Not known,
Will never be known
Not yet known
To be decided,
Not relevant,
Not yet relevant
and, given the eccentricities of the English language, many other things.

Jonathan Lewis

Wed Jan 25, 12:27:00 PM EST  

Blogger yas said....

that bug will likely be closed as "not a bug", but rather an implementation restriction with in-lists.
I also have a new open bug for this. Index skip scan cost shows less than an index fast full scan in the 10053 trace but the optimizer chooses index fast full scan. Unfortunately the bug is not open to public yet. This is in 9.2.0.7 (not existent in 9.2.0.5).

Wed Jan 25, 03:52:00 PM EST  

Blogger Peter Lewis said....

"but null doesn't rhyme with something..."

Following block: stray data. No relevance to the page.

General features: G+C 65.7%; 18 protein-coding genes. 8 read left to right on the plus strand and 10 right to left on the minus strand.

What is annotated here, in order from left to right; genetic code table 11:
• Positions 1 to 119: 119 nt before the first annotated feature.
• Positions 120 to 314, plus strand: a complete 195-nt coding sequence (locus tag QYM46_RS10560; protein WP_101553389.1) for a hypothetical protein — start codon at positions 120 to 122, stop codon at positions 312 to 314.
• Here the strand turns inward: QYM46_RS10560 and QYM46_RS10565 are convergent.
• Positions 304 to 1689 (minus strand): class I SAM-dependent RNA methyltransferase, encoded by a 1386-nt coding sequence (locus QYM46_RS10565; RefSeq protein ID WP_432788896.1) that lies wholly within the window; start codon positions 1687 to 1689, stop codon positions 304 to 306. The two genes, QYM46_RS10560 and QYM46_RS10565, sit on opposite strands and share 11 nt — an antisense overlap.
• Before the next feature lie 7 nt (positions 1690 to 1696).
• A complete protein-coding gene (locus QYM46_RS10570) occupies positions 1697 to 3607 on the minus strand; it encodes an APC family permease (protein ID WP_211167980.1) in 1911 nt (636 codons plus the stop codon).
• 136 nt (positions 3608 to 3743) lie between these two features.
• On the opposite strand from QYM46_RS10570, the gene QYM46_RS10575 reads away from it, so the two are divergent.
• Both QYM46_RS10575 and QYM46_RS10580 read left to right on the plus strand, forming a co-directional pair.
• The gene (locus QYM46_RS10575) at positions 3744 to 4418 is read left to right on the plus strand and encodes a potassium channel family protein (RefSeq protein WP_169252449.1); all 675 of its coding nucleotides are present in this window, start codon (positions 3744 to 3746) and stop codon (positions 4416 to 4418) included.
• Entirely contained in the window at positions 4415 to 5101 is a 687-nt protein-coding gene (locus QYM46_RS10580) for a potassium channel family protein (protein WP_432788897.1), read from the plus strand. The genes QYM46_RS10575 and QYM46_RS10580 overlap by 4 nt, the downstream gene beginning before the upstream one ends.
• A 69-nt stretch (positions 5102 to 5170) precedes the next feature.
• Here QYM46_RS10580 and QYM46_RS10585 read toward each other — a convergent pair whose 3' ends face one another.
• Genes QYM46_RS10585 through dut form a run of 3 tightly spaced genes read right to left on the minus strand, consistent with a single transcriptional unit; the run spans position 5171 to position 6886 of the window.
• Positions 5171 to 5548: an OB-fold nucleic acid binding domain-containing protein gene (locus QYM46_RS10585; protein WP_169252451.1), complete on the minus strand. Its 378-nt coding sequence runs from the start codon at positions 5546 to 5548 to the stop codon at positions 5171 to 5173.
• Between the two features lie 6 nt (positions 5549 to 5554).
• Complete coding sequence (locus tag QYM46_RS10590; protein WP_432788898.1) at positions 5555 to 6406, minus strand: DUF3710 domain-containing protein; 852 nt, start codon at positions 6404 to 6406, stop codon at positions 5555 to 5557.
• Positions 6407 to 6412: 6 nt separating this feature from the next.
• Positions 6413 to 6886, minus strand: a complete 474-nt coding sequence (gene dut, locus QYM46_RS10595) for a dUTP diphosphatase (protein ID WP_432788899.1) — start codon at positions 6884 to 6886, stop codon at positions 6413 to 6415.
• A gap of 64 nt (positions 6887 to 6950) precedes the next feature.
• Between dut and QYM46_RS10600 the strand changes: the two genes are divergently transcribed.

How about.... "A mull about null" ??

Wed Jan 25, 05:35:00 PM EST  

Blogger Robert Vollman said....

Bah, Jonathan Lewis - what do you know about Oracle? :)

I'm not exactly clear on the distinction you're making, but it does appear that you agree that NULL is definitely NOT nothing.

I prefer Pete's suggestion! "A mull about NULL."

(Which, according to Jonathan, might mean Tom is blogging about something irrelevant ... :)

Wed Jan 25, 05:57:00 PM EST  

Blogger Joel Garry said....

that bug will likely be closed as "not a bug", but rather an implementation restriction with in-lists.
Yeah, it seems like a silly thing to want a skip scan with an in list, unless one happens to know the list members would be found better with a skip scan, in which case one should use histograms or maybe even the hint (SAP too blunt to do that notwithstanding).

I did say "to start" on purpose, so people would go on to look at the included bugs like 4479933.